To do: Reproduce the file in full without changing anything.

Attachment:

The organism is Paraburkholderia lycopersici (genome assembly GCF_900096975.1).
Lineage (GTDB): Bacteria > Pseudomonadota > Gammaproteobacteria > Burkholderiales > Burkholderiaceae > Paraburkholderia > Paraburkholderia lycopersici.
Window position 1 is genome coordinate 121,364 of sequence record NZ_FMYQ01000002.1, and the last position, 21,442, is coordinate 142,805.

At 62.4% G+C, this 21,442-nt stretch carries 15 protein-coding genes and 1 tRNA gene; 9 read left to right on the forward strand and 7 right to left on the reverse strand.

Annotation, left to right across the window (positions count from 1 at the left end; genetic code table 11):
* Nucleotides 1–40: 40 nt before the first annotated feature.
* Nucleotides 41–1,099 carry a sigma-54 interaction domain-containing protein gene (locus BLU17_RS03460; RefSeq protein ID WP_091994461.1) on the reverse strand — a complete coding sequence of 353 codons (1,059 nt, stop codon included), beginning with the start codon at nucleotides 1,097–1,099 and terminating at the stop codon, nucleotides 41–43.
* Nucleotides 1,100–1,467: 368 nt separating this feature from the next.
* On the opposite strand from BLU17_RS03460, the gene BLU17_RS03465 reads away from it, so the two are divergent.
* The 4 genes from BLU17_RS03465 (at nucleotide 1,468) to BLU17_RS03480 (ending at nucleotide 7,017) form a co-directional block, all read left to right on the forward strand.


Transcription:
The organism is Paraburkholderia lycopersici (genome assembly GCF_900096975.1).
Lineage (GTDB): Bacteria > Pseudomonadota > Gammaproteobacteria > Burkholderiales > Burkholderiaceae > Paraburkholderia > Paraburkholderia lycopersici.
Window position 1 is genome coordinate 121,364 of sequence record NZ_FMYQ01000002.1, and the last position, 21,442, is coordinate 142,805.

At 62.4% G+C, this 21,442-nt stretch carries 15 protein-coding genes and 1 tRNA gene; 9 read left to right on the forward strand and 7 right to left on the reverse strand.

Annotation, left to right across the window (positions count from 1 at the left end; genetic code table 11):
* Nucleotides 1–40: 40 nt before the first annotated feature.
* Nucleotides 41–1,099 carry a sigma-54 interaction domain-containing protein gene (locus BLU17_RS03460; RefSeq protein ID WP_091994461.1) on the reverse strand — a complete coding sequence of 353 codons (1,059 nt, stop codon included), beginning with the start codon at nucleotides 1,097–1,099 and terminating at the stop codon, nucleotides 41–43.
* Nucleotides 1,100–1,467: 368 nt separating this feature from the next.
* On the opposite strand from BLU17_RS03460, the gene BLU17_RS03465 reads away from it, so the two are divergent.
* The 4 genes from BLU17_RS03465 (at nucleotide 1,468) to BLU17_RS03480 (ending at nucleotide 7,017) form a co-directional block, all read left to right on the forward strand.